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CNET, one of the most well-known tech news sites, is laying off staff in a restructuring effort. CNET did not say how many people would lose their jobs, but they were expected to be significant as the company attempts to address its declining revenue streams. The layoffs come days after reports that AI-generated stories had infiltrated CNET’s site over the weekend. The move was met with shock and disbelief by readers and employees alike who questioned whether the popular tech news site should even exist anymore.

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The tech news site is restructuring, with layoffs expected.

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CNET news is restructuring, with layoffs expected.

The tech news site is one of the oldest on the internet, having launched in 1995. It’s owned by CBS and has been struggling lately; it laid off about 50 people last year after being acquired by its parent company. But now it seems that more big changes are coming for CNET: According to The New York Times (paywall), which first reported on this latest round of layoffs, a reorganization plan suggests that as many as 300 positions would be eliminated over two years–and since there are about 700 people working at CNET now, that means around half could be let go before all is said and done.

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CNET has been hit hard by changes in the media industry.

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CNET is a subsidiary of CBS, which has been struggling with declining revenues from its cable network. The company laid off employees in other areas of the business earlier this year.

The situation at CNET isn’t unique; many media companies have been hit hard by changes in the industry. Advertisers are paying less for ads on the internet, adblockers make it harder to monetize web traffic and marketers are moving away from traditional media and toward social media like Facebook and Twitter.

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The company did not say exactly how many people would lose their jobs.

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You can read more about the AI-generated stories here, but in short, they were intended to create a new way to cover tech news that would be more efficient and less expensive than having humans do it. It didn’t work out that way: The first story was heavily criticized for being inaccurate and poorly written (and for being generated by an algorithm). The second story was pulled entirely after further scrutiny revealed even more errors.

CNET will continue to offer a “comprehensive suite of products and services that help consumers make the most of their technology,” according to its statement Wednesday afternoon. But it’s not clear how many people will lose their jobs as part of this restructuring effort — or if any other editorial positions may also be affected by these layoffs beyond those working on content creation software development teams (which include those responsible for CNET Labs).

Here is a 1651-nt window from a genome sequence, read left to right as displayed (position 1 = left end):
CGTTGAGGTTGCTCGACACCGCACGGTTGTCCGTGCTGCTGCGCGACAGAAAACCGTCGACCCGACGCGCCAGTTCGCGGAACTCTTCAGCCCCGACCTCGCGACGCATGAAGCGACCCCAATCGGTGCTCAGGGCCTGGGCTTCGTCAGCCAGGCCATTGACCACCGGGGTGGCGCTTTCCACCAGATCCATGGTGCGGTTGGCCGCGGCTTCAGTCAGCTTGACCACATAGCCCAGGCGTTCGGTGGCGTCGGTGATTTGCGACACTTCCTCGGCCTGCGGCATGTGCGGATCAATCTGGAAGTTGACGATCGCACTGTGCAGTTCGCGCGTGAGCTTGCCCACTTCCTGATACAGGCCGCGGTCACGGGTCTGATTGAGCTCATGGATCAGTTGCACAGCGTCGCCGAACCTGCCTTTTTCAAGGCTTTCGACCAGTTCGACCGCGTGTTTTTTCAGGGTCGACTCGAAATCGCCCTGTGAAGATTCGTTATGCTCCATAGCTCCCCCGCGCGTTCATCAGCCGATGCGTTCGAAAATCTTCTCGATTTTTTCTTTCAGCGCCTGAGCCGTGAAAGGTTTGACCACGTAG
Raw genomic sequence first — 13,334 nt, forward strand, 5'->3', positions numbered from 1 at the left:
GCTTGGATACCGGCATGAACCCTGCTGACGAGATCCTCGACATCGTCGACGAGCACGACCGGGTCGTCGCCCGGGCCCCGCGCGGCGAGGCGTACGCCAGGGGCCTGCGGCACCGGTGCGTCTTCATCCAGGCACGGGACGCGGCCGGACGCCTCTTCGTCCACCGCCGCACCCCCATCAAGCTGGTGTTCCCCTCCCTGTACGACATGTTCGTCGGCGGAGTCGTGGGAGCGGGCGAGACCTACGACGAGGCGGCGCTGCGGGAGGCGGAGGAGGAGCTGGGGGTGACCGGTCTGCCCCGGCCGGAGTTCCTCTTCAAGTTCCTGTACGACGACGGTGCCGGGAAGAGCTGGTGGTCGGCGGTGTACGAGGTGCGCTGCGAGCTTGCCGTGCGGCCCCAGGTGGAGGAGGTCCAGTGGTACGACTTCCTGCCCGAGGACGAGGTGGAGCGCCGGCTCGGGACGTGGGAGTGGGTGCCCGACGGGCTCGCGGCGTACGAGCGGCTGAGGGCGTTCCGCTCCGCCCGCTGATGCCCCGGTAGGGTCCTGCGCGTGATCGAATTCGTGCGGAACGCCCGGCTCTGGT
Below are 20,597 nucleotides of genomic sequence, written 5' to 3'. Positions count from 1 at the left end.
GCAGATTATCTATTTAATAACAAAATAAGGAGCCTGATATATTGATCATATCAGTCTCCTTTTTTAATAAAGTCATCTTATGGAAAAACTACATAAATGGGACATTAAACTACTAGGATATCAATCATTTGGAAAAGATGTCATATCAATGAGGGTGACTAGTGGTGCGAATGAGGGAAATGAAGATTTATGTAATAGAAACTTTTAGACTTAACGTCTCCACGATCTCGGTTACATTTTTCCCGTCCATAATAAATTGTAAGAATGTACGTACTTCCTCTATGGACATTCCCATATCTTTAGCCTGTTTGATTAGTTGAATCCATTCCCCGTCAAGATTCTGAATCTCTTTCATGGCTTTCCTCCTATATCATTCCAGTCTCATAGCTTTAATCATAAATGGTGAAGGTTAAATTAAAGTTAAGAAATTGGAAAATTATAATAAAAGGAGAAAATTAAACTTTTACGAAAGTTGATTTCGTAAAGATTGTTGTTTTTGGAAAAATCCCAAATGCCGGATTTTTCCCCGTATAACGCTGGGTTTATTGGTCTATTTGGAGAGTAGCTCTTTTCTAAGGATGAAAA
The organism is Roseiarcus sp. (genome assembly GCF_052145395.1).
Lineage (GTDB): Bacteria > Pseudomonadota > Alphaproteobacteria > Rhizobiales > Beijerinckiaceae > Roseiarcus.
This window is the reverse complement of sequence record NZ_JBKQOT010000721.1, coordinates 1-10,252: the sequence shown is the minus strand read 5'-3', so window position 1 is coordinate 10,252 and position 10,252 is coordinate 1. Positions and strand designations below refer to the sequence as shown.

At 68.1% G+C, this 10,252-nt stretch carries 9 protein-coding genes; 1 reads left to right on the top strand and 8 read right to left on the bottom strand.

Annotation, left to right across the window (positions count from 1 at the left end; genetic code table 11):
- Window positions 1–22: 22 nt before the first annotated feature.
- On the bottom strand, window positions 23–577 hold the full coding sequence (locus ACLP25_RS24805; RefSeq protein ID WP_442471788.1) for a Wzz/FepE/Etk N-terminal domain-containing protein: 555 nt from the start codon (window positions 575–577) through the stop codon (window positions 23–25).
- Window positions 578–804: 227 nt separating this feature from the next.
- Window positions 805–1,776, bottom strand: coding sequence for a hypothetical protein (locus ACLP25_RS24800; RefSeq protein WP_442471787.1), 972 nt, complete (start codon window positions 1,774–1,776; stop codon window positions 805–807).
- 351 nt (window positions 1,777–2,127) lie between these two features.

The layoffs come days after reports that AI-generated stories had infiltrated the site.

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The layoffs come days after reports that AI-generated stories had infiltrated the site. The company did not say exactly how many people would lose their jobs, but it did acknowledge that “the changes will affect all departments,” including editorial and sales.

CNET has been hit hard by changes in the media industry over the past decade or so, as companies like Google and Facebook have grown into behemoths with billions of users and advertisers flocking to them for ad revenue while traditional news outlets struggle to adapt their business models (or go belly up).

This isn’t just bad news for CNET employees–it’s also a reminder that AI is coming for our jobs too. As we’ve discussed before on this blog: we still don’t know what exactly will happen when computers take over certain tasks from humans; but whatever happens next is sure to have an impact on all kinds of writing done today.”

AI is coming for our jobs, but we still have no idea what’s next for CNET employees.

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Earlier this week, CNET announced it would be restructuring and laying off some employees. The company did not say how many people would lose their jobs, but we know that AI is coming for our jobs–so what does this mean for those at CNET?

The layoffs come days after reports that AI-generated stories had infiltrated the site, which has been hit hard by changes in the media industry over the past decade.

The layoffs come just days after reports that AI-generated stories had infiltrated the site. CNET has been hit hard by changes in the media industry and is restructuring, with layoffs expected. The company did not say exactly how many people would lose their jobs, but we wish all of them well in their future endeavors.

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